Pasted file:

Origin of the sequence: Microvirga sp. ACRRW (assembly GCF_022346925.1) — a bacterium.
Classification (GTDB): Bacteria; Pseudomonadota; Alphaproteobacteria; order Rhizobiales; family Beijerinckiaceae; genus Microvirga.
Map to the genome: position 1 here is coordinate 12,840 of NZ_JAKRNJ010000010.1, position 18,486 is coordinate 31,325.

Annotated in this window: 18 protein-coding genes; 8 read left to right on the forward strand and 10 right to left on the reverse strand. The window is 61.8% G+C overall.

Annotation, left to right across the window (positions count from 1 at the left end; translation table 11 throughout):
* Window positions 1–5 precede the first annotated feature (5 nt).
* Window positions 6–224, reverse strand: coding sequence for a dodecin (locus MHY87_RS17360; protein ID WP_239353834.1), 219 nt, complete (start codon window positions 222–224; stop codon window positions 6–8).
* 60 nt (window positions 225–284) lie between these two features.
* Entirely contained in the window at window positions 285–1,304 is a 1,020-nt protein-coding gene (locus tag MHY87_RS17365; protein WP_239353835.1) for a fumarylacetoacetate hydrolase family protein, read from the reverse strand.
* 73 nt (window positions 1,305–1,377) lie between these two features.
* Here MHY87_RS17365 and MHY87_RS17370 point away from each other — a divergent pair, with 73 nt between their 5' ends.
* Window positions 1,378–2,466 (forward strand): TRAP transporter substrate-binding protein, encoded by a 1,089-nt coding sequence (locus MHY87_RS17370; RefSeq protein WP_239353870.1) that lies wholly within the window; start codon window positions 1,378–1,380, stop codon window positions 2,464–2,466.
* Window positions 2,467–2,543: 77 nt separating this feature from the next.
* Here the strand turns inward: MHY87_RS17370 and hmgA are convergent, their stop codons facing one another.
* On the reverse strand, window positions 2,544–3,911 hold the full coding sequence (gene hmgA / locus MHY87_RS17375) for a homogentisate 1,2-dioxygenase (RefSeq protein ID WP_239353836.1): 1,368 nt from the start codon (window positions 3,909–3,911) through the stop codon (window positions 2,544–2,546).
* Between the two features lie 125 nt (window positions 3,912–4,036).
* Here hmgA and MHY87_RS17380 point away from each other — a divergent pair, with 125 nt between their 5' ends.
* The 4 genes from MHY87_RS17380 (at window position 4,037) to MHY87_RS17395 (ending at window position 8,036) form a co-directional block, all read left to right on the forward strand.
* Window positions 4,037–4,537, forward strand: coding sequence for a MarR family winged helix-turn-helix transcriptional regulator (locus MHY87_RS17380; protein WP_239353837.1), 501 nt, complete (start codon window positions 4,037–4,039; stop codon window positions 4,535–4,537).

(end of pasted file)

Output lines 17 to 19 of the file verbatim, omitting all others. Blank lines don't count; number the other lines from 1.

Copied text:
* Here hmgA and MHY87_RS17380 point away from each other — a divergent pair, with 125 nt between their 5' ends.
* The 4 genes from MHY87_RS17380 (at window position 4,037) to MHY87_RS17395 (ending at window position 8,036) form a co-directional block, all read left to right on the forward strand.
* Window positions 4,037–4,537, forward strand: coding sequence for a MarR family winged helix-turn-helix transcriptional regulator (locus MHY87_RS17380; protein WP_239353837.1), 501 nt, complete (start codon window positions 4,037–4,039; stop codon window positions 4,535–4,537).